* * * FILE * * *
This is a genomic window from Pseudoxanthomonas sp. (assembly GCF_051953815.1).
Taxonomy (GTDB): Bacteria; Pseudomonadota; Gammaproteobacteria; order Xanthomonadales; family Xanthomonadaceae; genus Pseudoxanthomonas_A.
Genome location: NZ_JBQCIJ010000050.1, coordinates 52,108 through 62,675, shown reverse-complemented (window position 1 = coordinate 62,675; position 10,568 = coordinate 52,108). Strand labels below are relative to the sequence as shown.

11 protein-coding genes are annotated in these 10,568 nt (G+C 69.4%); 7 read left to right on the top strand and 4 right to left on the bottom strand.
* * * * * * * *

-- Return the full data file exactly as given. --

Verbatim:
This is a genomic window from Pseudoxanthomonas sp. (assembly GCF_051953815.1).
Taxonomy (GTDB): Bacteria; Pseudomonadota; Gammaproteobacteria; order Xanthomonadales; family Xanthomonadaceae; genus Pseudoxanthomonas_A.
Genome location: NZ_JBQCIJ010000050.1, coordinates 52,108 through 62,675, shown reverse-complemented (window position 1 = coordinate 62,675; position 10,568 = coordinate 52,108). Strand labels below are relative to the sequence as shown.

11 protein-coding genes are annotated in these 10,568 nt (G+C 69.4%); 7 read left to right on the top strand and 4 right to left on the bottom strand.